Squint Disorders

What is squint?

Squint is misalignment of the eyes where the two eyes are pointed in different directions. Though it is a common condition, which affects 4 percent  of children, it may also appear later in life.  The misalignment may be permanent, noticeable always or it may be temporary occurring occasionally. The deviation could be in any direction – inward, outward, upward or downward.

In majority of cases, the squint presents alternately in either eye, while in others it is always present only in one eye.  Left untreated, it leads to permanent visual loss, a condition called amblyopia or lazy eye.


Squint may be caused by any of the following:

v Weakened muscles or abnormal nerve impulses to the eye muscles.

v Heredity

v Blurred or poor vision

v Conditions inside the eye such as cataract


The primary symptom of squint is an eye that is not straight.  Sometimes, a youngster will squint or close one eye in bright sun light.  Faulty depth perception may be present.  Some children turn their face or tilt their head in a specific direction in order to use their eyes together.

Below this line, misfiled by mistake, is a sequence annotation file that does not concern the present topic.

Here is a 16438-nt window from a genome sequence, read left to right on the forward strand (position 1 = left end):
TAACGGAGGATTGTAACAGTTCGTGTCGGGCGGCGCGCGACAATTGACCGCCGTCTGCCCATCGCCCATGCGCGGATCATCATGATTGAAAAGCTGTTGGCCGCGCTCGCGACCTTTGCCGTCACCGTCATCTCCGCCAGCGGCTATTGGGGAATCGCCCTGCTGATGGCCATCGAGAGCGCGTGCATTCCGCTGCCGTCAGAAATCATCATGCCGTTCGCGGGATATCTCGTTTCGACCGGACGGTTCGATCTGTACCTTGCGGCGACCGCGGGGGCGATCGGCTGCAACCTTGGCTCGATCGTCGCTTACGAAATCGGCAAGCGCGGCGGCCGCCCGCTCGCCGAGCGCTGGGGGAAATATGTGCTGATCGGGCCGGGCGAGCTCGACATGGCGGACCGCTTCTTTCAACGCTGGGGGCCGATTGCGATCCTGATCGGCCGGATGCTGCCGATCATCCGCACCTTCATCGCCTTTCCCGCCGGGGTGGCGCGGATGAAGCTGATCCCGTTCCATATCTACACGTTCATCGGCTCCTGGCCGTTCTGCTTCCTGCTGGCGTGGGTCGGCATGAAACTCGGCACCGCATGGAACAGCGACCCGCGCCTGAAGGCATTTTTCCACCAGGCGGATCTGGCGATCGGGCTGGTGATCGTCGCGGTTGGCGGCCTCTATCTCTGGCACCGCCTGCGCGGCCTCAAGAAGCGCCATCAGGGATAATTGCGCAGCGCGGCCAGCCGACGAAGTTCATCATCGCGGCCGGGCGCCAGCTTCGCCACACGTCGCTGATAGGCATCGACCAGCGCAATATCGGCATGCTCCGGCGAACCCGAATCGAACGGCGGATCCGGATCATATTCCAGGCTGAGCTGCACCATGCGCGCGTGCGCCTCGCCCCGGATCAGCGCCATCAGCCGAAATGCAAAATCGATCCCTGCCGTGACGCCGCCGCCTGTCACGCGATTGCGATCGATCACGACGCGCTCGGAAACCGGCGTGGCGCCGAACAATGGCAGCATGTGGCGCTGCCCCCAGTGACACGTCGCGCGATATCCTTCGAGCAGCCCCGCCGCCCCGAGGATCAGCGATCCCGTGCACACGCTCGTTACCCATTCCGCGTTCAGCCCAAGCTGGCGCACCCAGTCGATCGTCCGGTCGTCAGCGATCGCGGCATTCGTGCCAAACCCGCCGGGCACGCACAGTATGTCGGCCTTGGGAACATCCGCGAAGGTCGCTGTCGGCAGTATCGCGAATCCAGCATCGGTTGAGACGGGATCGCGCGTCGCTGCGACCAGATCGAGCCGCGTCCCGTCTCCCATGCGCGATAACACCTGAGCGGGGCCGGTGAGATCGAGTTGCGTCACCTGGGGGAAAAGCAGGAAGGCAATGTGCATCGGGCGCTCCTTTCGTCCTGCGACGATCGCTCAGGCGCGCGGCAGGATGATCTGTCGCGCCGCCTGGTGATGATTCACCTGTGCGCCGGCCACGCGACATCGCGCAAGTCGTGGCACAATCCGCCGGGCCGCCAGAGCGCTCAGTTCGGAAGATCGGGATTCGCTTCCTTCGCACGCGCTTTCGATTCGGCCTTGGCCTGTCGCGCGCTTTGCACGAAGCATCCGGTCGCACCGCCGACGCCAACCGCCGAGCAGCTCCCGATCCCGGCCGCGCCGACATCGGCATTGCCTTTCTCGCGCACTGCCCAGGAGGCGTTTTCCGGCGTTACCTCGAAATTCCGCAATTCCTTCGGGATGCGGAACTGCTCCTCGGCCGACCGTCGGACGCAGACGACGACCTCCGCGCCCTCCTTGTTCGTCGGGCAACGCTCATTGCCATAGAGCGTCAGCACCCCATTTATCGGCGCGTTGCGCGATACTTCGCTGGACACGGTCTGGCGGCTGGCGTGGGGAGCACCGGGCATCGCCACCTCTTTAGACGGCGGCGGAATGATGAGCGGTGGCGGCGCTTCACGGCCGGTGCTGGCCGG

Parents often get the false impression that a child may ‘Outgrow” the problem.  If a child has the two eyes pointed in different directions, examination by an ophthalmologist is necessary to determine the cause and to begin the treatment.

The goals of treatment are to preserve vision, straighten the eyes and to restore binocular vision.  Treatment of squint depends upon the exact cause of the misaligned eyes.  It can be directed towards unbalanced muscles or other conditions, which are causing the eyes to point in two different directions.  After a complete eye examination, including a detailed study of the inner parts of the eye, an ophthalmologist can recommend appropriate optical, medical or surgical therapy.